Dental fillings in children’s teeth are a simple dental procedure. Adults often go back to their normal lives right after treatment. But kids may need a little more time to feel like themselves again. You need to take better care of them, especially if this is their first time getting a filling. Here are the four best ways for kids to take care of their teeth after getting a filling.
1. Listening To What The Child Thinks And Feels
Before the filling, the dentist will use a local anesthetic to numb the area around the tooth. This will last at least one to three hours after the child gets dental fillings. The parent should check in with the child frequently to see if the numbness is gone and assure that the child is not biting the area that is numb (such as the lips or cheeks). Once the area is no longer numb , the child should be able to eat normally.
After the treatment, the child might feel some discomfort. The dentist may suggest the right pain medicine based on the child’s health and medical history. Over the counter pain relievers can also help. By asking the child where the pain is coming from, you can determine if it is coming from the tooth that was treated. The pain from the filled tooth will go away in about one to two weeks.
The child might also say that the bite is different. It’s normal to feel this way for the first few days.
Bruxism can wear down the parts of teeth that are used to chew. Kids’ fillings could break or chip if they were constantly pressed on.
3. Taking Care Of Your Child’s Teeth Every Day
Fillings are needed to keep cavities from getting worse. It’s important to clean the child’s teeth every day. If you brush and floss your teeth correctly, bacteria and plaque won’t stick to your teeth. The filling will stay in place longer if you help the child brush gently after the appointment. At least twice a day, you should brush your teeth for two minutes and floss before bed. How long fillings for kids’ teeth last will depend on how well the child takes care of their teeth.
Most kids don’t know how to brush properly. Parents must keep an eye on or help their kids, especially when brushing their back teeth. The filling material can stay in place if you brush your teeth gently. No one should be encouraged to brush hard.
4. Changing What The Child Eats
It’s important to pay attention to what the family eats and drinks. This can help keep cavities from getting worse. Some of the worst things you can do to get cavities is to drink sugary drinks and eat sticky candies. It may be hard to avoid or limit these as much as possible, but it is important to do so. Plaque and bacteria can build up on teeth if the child doesn’t rinse or brush after eating treats.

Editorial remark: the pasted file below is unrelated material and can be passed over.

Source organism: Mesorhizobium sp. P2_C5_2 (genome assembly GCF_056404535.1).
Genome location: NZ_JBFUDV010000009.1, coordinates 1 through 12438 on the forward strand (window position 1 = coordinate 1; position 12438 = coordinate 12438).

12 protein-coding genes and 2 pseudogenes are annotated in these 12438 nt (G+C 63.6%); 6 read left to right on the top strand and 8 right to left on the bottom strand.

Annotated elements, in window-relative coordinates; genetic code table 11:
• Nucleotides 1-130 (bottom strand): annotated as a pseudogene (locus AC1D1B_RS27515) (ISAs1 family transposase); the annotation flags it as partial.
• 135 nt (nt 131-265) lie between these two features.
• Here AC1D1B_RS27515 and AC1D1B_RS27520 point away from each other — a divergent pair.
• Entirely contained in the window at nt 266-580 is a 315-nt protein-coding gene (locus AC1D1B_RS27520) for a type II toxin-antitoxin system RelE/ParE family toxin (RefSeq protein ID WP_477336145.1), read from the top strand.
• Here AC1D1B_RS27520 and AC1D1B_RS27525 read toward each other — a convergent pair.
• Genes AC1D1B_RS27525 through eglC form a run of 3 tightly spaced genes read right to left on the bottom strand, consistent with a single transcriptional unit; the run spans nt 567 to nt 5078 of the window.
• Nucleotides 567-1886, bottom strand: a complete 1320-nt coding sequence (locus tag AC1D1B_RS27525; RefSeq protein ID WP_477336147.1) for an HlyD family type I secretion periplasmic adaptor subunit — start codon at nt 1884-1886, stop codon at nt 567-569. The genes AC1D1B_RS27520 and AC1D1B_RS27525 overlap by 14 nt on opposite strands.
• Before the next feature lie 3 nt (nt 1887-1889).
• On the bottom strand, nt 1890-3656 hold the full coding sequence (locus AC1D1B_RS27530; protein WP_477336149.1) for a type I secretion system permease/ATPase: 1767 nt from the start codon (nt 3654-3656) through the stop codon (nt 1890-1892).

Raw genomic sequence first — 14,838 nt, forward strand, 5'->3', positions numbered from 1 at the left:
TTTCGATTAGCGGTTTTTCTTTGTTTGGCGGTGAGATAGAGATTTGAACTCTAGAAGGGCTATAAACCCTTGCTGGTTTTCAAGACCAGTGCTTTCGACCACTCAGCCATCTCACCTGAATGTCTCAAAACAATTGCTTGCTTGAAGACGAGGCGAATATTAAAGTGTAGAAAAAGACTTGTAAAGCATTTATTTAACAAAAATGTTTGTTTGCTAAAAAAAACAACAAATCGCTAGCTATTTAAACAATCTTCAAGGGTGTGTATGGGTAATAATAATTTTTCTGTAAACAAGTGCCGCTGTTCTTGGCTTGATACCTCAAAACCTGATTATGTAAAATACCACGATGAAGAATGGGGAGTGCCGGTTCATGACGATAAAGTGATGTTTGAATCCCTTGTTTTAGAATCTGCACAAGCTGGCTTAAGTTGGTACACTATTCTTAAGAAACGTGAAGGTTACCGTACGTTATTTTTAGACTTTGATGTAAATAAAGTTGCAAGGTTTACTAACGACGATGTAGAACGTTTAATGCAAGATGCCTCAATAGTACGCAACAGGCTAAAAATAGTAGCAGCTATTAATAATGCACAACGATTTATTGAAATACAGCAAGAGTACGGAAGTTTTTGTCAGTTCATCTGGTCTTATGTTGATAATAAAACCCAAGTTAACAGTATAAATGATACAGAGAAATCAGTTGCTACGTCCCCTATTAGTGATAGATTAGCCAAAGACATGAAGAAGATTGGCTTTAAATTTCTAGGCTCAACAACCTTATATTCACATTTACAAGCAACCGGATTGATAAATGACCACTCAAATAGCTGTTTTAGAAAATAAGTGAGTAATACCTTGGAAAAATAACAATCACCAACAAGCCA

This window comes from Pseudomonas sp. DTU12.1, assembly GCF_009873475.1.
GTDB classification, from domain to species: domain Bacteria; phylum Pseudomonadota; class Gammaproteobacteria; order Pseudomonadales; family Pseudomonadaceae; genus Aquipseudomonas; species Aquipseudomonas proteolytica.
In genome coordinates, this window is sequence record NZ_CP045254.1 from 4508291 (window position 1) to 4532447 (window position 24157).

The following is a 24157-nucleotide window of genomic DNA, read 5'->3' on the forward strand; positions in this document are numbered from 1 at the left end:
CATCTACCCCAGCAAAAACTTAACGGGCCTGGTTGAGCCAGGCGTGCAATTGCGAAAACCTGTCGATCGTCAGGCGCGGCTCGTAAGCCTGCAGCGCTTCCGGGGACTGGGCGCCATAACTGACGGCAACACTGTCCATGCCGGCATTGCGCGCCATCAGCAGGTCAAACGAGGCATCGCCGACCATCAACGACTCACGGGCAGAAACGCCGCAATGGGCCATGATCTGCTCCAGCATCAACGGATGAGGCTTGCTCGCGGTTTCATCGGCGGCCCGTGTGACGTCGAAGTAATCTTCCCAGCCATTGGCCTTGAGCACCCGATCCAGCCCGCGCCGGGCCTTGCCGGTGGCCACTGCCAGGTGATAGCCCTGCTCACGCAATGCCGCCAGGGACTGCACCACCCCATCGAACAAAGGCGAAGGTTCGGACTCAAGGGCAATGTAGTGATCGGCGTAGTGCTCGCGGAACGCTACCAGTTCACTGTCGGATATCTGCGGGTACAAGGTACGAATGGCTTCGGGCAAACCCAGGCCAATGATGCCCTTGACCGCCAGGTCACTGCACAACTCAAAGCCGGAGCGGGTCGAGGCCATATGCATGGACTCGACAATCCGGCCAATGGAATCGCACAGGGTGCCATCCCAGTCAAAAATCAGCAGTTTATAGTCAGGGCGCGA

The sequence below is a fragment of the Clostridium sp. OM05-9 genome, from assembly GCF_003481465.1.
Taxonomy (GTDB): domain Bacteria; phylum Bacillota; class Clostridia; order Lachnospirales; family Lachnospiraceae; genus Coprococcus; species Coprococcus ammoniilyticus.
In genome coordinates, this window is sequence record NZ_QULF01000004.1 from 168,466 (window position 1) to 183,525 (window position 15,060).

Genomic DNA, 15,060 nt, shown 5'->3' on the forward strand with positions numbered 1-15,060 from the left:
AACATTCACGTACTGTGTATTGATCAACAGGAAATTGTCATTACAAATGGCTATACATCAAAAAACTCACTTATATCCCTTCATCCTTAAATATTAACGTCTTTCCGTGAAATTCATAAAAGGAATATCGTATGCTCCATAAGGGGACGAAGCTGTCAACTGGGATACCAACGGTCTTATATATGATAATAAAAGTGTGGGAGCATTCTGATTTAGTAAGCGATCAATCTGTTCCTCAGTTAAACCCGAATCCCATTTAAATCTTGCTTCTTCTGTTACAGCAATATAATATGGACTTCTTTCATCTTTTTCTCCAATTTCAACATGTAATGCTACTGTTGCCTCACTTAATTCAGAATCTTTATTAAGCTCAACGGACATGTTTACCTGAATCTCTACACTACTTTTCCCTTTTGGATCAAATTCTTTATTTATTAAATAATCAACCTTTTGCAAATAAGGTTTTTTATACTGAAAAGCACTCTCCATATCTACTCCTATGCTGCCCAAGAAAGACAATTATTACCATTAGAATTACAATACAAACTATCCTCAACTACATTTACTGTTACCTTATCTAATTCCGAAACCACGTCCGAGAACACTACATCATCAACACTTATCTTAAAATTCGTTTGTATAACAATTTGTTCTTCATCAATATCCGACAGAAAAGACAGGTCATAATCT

It is important to eat soft foods after the anesthetic wears off. This will keep the child from using the tooth right after it has been fixed. It will also keep you from biting down too hard on the treated tooth. You could eat healthy soft foods like yogurt, soup, smoothies, oatmeal, and applesauce.
Don’t buy drinks that stain, are high in sugar, or are acidic. It should be a habit to rinse your mouth after drinking some of these drinks. Keeping the fillings in place can be helped by staying away from chewy and sticky foods. Serving foods at room temperature can help keep teeth from becoming sensitive. What a child can eat in the weeks after getting a filling may depend on what material was used. Solid food couldn’t be eaten until a day after the treatment.
Your child’s new fillings will only last as long as they are properly cared for. You might want to give your child solid food right after the treatment, but you should wait until the next day. Soft foods that are at room temperature are great for new fillings. Fillings for kids can last longer if they go to the dentist for regular checkups.
If you use fluoride toothpaste to brush your teeth twice a day and floss at least once daily, your teeth and fillings will stay strong and healthy. Tooth damage and decay can also be stopped by eating a well-balanced diet and limiting the number of sugary foods and drinks you eat and drink.
When your baby gets teeth, clean them regularly with plain water and a soft children’s toothbrush. You should brush your baby’s teeth twice daily, especially before bed. If your child is younger than 2 years old, ask their doctor or dentist when they should start using fluoride toothpaste.
You should not eat anything hard, chewy, or sticky for at least two to three weeks. You should also avoid hot and cold food and drinks if you are sensitive. Keep brushing and flossing your teeth, but try eating softer foods like boiled potatoes, vegetables, soup, eggs, and oatmeal.